With a selection of my favorite tunes on board, battery charged and head phones dawned, I was ready for a good old fashion ear blasting walk across town. Immediately my first challenge was the fact that there is no screen whatsoever to indicate things like current track, volume, battery status, etc. So finding a favorite track to start my voyage with was tedious. A shuffle mode (read "random play mode") can be selected by the slider on the back of the unit. Apple markets this as a novel feature that is the key to 'a life less ordinary'. But the novelty of random play quickly wears thin, and ultimately doesn't compensate for the lack of a screen to read track names and other pertinent information.
Using the circular navigator on the front of the iPod was for the most part intuitive for changing the volume or moving between tracks. When in the depths of your jacket pocket it was sometimes difficult for your fingers to read the non-descript navigation circle to figure out which side of the ring to push.
The headphones are light weight, fit well and are comfortable to wear over long periods of time. The music they produced, however, was certainly not what I would call thrilling. Overall the music was shallow, thin and completely devoid of any bass reproduction whatsoever. The lack of a soundstage, combined with an almost complete absence of highs and lows made the music sound as flat and lifeless as a concrete wall. In fact they made many of my favorite high energy dance songs sound almost boring. Part of an enjoyable music listening experience is feeling those extreme highs (crisp clear cymbals) and lows (thundering pounding bass lines), they bring life and exuberance to the music, and the iPod Shuffle clearly struggles to reproduce these elements.
When you compare it to the truck loads of different models from other manufacturers on the market in the same price bracket, it would be hard to justify purchasing an iPod Shuffle. Similar models from other manufacturers include a laundry list of features that leave the iPod looking, well, lame. It is not uncommon for MP3 players to feature a backlit 2 and even 3 line LCD display, an equalizer, surround sound emulation, an FM radio receiver, a voice recorder and FM recorder, embedded MP3 encoder, multiple music file format support, and replaceable batteries - iPod has absolutely NONE of these things. Not only that, but the other manufactures fit all of these features in a form factor equivalent to the iPod. In addition to this, the rechargeable battery is non-serviceable which pretty much means no more battery, no more shuffling - disposable MP3 player.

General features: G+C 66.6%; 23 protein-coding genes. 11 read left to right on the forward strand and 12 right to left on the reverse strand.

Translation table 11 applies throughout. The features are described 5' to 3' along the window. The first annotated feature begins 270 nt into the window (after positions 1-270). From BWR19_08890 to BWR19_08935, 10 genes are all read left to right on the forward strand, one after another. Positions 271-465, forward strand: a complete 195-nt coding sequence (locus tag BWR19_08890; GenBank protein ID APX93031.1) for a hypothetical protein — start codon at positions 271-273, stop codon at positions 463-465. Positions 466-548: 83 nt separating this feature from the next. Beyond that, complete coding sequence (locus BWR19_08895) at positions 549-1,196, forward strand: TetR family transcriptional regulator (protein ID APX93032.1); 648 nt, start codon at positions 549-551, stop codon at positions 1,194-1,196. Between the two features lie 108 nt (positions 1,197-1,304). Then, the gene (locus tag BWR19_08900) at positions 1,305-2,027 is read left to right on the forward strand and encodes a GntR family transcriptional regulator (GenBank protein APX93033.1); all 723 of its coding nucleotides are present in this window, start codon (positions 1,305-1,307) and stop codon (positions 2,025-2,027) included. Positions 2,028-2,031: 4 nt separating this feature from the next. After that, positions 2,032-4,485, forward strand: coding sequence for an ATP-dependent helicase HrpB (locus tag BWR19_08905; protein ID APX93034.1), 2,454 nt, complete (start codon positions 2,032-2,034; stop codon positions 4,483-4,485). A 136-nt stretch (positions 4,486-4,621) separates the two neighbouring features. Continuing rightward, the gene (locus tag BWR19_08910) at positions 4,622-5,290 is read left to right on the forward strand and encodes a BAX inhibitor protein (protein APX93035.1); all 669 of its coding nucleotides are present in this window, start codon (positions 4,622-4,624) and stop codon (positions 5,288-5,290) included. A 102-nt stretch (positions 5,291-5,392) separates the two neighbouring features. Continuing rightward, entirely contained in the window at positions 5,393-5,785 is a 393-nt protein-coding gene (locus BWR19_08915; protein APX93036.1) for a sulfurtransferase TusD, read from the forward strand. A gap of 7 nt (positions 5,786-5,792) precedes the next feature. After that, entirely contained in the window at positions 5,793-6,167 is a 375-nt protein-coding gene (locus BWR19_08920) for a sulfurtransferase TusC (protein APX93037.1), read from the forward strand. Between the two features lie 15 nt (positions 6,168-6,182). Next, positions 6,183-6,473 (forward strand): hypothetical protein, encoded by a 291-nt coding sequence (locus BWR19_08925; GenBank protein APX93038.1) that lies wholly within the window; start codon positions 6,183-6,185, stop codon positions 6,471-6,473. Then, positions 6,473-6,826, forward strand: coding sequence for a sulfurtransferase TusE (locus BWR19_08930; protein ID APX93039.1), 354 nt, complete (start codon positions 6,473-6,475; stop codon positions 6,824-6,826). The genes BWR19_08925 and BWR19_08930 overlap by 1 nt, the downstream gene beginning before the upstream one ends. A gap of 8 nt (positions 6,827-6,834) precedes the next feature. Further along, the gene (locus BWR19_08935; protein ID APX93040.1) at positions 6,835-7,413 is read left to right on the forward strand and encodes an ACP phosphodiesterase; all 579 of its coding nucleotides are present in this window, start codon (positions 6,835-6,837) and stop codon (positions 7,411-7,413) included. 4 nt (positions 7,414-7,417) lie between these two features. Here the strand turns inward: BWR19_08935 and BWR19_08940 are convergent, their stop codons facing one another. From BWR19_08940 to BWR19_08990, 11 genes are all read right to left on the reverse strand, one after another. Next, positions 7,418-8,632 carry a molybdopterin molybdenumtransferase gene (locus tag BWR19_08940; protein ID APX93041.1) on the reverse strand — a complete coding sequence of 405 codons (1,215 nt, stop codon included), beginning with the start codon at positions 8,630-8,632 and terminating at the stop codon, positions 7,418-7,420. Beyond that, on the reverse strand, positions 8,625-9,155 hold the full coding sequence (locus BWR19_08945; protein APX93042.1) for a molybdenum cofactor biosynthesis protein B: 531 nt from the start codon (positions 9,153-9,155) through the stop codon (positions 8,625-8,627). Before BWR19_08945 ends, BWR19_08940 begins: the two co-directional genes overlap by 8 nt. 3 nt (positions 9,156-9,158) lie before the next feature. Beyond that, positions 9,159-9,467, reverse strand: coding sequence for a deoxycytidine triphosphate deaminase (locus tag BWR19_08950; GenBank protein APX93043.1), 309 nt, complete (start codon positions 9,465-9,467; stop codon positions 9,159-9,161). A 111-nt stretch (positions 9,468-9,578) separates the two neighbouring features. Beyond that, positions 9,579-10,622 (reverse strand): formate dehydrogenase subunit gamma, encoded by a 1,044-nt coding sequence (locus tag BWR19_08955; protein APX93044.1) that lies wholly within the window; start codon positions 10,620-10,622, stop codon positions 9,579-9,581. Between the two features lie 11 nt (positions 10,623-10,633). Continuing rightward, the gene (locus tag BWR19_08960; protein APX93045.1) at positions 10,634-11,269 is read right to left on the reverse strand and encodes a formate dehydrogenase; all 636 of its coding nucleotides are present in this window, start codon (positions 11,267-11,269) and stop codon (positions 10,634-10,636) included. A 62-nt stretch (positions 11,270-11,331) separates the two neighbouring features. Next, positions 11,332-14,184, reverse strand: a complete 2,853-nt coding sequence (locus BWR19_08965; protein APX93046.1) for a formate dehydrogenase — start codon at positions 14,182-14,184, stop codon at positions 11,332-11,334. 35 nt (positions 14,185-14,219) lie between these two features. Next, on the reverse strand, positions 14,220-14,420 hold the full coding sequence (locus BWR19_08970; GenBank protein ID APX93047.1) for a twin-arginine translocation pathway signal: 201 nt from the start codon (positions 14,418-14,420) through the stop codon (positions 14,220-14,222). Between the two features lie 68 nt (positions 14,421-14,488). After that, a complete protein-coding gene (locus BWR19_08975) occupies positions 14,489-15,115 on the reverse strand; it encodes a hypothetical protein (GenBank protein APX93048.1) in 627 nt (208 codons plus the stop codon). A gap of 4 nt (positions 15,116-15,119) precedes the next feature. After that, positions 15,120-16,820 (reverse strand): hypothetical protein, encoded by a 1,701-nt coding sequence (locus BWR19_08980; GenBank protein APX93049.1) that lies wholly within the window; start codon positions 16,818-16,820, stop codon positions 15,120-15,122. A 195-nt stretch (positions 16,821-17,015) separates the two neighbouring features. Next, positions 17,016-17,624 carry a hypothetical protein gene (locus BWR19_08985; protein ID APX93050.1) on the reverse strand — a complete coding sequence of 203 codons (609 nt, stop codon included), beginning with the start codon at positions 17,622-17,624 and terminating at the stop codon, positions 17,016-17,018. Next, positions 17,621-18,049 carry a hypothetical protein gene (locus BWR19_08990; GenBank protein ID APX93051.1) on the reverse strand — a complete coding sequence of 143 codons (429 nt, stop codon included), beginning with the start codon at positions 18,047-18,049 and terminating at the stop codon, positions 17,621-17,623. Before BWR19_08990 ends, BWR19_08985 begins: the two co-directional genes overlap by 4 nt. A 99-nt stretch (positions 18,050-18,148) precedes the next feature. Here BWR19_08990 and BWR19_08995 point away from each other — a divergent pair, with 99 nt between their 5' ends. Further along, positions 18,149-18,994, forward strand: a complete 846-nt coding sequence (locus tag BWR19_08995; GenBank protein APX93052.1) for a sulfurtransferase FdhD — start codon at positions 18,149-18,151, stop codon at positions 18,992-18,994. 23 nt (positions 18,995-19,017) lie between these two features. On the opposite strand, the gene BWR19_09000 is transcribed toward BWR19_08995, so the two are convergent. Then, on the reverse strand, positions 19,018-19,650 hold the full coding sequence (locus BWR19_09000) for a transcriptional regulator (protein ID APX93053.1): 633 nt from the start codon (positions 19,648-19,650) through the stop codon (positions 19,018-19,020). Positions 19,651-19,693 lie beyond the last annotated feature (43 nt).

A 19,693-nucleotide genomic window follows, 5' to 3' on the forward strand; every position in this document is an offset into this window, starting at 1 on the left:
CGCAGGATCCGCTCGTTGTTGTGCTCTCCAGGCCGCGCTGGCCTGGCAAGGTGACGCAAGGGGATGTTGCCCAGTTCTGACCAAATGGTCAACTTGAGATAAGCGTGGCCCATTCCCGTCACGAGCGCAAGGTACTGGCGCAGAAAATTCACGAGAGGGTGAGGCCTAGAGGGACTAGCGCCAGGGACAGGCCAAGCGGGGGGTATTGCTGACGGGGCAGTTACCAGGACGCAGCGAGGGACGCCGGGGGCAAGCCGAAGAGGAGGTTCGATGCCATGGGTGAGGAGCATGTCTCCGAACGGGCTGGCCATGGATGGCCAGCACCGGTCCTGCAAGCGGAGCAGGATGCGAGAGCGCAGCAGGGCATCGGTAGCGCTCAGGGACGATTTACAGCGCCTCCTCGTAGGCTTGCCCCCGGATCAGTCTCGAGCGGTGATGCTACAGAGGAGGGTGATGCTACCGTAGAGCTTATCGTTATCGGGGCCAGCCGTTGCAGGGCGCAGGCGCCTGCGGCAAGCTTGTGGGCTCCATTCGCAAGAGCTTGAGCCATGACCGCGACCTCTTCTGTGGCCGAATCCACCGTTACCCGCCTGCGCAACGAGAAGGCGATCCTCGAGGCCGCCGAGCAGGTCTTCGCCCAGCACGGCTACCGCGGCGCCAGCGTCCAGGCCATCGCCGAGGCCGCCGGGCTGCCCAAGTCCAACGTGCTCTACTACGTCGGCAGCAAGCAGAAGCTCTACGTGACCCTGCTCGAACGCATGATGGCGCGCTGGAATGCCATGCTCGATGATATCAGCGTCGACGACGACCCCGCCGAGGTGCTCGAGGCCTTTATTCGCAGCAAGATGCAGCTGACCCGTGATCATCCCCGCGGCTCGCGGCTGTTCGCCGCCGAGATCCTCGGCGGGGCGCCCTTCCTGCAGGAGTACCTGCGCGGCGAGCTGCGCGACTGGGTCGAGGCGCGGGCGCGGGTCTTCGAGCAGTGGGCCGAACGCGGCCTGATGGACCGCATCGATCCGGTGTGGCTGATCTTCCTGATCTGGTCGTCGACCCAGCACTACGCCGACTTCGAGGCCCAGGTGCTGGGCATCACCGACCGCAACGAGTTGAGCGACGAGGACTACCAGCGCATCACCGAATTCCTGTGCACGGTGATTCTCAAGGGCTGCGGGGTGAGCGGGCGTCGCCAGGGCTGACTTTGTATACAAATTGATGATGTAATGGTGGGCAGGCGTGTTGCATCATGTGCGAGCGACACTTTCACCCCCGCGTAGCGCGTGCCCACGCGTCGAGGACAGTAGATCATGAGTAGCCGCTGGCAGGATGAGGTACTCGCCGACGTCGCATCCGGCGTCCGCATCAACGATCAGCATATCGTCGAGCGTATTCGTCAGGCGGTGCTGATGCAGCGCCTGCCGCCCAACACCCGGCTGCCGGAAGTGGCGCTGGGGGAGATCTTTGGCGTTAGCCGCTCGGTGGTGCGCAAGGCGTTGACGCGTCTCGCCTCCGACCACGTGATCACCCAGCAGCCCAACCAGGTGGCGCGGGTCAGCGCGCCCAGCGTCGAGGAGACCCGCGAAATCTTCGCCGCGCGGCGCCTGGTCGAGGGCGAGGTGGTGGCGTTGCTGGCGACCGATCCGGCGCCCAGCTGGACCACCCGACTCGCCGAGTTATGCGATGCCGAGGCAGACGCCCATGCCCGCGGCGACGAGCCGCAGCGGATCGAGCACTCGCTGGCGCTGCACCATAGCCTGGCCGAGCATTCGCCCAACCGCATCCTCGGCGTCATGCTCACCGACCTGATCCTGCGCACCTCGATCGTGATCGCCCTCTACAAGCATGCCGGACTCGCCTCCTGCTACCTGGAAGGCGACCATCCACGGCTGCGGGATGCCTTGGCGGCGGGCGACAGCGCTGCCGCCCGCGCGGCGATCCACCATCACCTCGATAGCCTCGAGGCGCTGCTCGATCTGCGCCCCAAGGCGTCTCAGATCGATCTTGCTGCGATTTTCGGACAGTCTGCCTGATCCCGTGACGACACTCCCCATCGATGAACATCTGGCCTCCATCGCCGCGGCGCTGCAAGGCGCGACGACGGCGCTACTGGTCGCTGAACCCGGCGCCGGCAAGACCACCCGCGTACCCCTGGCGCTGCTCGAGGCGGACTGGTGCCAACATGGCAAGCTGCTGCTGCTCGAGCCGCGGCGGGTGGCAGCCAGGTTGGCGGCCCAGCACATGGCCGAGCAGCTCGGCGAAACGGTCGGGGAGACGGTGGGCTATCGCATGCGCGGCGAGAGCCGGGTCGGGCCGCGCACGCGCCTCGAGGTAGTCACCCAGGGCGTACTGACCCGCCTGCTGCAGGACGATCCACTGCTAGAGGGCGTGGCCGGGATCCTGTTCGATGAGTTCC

Overall, with such a fantastic variety of truly feature rich MP3 players on the market, there is little I can say that would warrant recommending the iPod Shuffle. The iPod Shuffle 512mb retails for $99, 1GB for $149, offers 1 year parts and labor warranty, and is available immediately from all major electronics retailers across North America.
PROS - Attractively designed; lightweight and compact design; comfortable headphones; competitive storage capacity.
CONS - Lifeless music reproduction with non-existent highs and lows, flat sound with no sound stage; non-serviceable internal battery; compatible only with iTunes software; lacks LCD display making track navigation tedious; no audio equalization or surround sound settings; no FM radio receiver; no voice recorder or internal MP3 encoding.
About The Author